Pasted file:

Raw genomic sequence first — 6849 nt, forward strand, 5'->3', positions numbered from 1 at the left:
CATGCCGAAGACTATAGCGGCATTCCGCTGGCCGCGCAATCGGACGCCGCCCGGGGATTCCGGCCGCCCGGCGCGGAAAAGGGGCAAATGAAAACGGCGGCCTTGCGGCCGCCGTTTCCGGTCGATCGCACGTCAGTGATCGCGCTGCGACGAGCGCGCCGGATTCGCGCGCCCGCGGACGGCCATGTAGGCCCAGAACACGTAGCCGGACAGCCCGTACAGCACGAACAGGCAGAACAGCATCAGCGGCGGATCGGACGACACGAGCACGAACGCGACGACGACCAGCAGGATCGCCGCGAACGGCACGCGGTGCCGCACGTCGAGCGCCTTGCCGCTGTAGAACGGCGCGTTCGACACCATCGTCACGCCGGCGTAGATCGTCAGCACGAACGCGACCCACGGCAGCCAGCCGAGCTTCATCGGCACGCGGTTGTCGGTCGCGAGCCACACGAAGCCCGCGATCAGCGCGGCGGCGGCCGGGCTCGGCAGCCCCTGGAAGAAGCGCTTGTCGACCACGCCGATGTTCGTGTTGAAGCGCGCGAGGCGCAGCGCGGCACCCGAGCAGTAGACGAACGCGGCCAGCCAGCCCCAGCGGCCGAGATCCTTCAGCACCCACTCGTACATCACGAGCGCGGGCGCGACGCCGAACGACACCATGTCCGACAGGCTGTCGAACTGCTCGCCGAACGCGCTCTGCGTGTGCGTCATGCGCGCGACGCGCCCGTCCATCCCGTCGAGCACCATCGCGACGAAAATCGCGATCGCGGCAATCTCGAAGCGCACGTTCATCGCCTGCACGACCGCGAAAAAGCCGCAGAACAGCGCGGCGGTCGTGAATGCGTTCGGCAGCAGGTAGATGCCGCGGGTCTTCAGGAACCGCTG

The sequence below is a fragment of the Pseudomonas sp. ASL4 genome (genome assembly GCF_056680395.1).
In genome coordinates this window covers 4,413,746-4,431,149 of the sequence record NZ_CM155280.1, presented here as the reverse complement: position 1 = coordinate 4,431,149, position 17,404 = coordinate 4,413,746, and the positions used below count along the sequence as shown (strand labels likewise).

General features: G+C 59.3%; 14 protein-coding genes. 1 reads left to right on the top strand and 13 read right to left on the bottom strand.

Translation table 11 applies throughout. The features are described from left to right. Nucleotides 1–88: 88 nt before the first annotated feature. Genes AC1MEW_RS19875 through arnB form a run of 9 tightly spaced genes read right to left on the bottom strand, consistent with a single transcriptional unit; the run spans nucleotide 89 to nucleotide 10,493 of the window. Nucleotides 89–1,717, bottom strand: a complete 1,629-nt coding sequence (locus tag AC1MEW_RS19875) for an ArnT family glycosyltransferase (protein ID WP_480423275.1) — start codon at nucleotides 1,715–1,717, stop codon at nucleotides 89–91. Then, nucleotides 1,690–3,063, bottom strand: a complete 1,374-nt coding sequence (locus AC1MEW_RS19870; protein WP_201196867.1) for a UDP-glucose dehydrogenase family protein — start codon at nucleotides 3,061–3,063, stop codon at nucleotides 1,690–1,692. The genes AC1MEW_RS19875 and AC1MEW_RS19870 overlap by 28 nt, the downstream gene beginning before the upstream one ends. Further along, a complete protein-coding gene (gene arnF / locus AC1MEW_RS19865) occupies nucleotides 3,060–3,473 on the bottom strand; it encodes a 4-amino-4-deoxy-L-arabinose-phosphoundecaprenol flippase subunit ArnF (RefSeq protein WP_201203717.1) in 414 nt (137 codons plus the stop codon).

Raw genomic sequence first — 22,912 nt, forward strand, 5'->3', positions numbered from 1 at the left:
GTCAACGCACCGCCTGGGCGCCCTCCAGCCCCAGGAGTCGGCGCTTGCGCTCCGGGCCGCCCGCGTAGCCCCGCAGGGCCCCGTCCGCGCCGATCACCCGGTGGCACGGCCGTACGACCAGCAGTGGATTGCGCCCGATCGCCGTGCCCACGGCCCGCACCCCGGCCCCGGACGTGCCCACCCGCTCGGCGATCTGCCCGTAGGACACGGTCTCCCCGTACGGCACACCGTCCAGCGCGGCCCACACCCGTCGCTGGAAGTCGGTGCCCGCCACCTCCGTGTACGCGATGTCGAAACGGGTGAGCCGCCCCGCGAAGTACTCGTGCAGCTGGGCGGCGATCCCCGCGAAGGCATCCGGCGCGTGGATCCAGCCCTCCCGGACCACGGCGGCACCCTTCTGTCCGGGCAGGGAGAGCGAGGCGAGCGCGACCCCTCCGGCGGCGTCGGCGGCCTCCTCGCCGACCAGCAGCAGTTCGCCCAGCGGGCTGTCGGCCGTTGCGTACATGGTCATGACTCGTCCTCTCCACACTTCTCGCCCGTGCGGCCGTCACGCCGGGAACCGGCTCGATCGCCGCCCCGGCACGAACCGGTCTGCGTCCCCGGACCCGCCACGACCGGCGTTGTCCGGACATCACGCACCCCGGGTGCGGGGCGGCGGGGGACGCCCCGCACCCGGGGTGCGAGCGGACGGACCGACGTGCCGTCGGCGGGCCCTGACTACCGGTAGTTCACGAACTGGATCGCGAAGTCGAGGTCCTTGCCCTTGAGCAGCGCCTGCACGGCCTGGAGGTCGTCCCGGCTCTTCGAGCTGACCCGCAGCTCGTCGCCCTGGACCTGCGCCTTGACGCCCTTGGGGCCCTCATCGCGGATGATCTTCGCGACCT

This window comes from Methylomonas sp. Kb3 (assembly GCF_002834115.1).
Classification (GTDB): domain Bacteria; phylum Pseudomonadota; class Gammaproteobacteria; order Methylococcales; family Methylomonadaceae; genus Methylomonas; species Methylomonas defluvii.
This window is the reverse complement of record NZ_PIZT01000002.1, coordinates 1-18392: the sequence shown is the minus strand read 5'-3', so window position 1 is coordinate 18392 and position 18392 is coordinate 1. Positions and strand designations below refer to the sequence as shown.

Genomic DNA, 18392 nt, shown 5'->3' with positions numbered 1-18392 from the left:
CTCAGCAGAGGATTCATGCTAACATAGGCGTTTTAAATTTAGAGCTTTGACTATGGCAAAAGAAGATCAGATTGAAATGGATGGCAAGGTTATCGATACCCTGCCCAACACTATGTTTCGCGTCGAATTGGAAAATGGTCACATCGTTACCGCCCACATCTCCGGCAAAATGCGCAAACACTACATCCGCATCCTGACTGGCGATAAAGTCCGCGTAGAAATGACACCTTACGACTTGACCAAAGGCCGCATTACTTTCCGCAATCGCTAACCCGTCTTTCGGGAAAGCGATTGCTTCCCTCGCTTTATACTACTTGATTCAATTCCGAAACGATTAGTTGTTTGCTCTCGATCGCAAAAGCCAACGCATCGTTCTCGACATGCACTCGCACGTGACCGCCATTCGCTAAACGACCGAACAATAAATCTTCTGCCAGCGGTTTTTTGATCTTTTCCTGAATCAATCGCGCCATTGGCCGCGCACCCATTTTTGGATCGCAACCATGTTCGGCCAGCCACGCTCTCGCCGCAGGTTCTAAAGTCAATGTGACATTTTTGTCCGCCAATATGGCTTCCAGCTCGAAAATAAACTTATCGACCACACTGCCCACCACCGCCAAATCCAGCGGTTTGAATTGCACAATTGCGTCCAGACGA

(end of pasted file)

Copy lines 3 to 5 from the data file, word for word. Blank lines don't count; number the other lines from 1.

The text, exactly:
The sequence below is a fragment of the Pseudomonas sp. ASL4 genome (genome assembly GCF_056680395.1).
In genome coordinates this window covers 4,413,746-4,431,149 of the sequence record NZ_CM155280.1, presented here as the reverse complement: position 1 = coordinate 4,431,149, position 17,404 = coordinate 4,413,746, and the positions used below count along the sequence as shown (strand labels likewise).

General features: G+C 59.3%; 14 protein-coding genes. 1 reads left to right on the top strand and 13 read right to left on the bottom strand.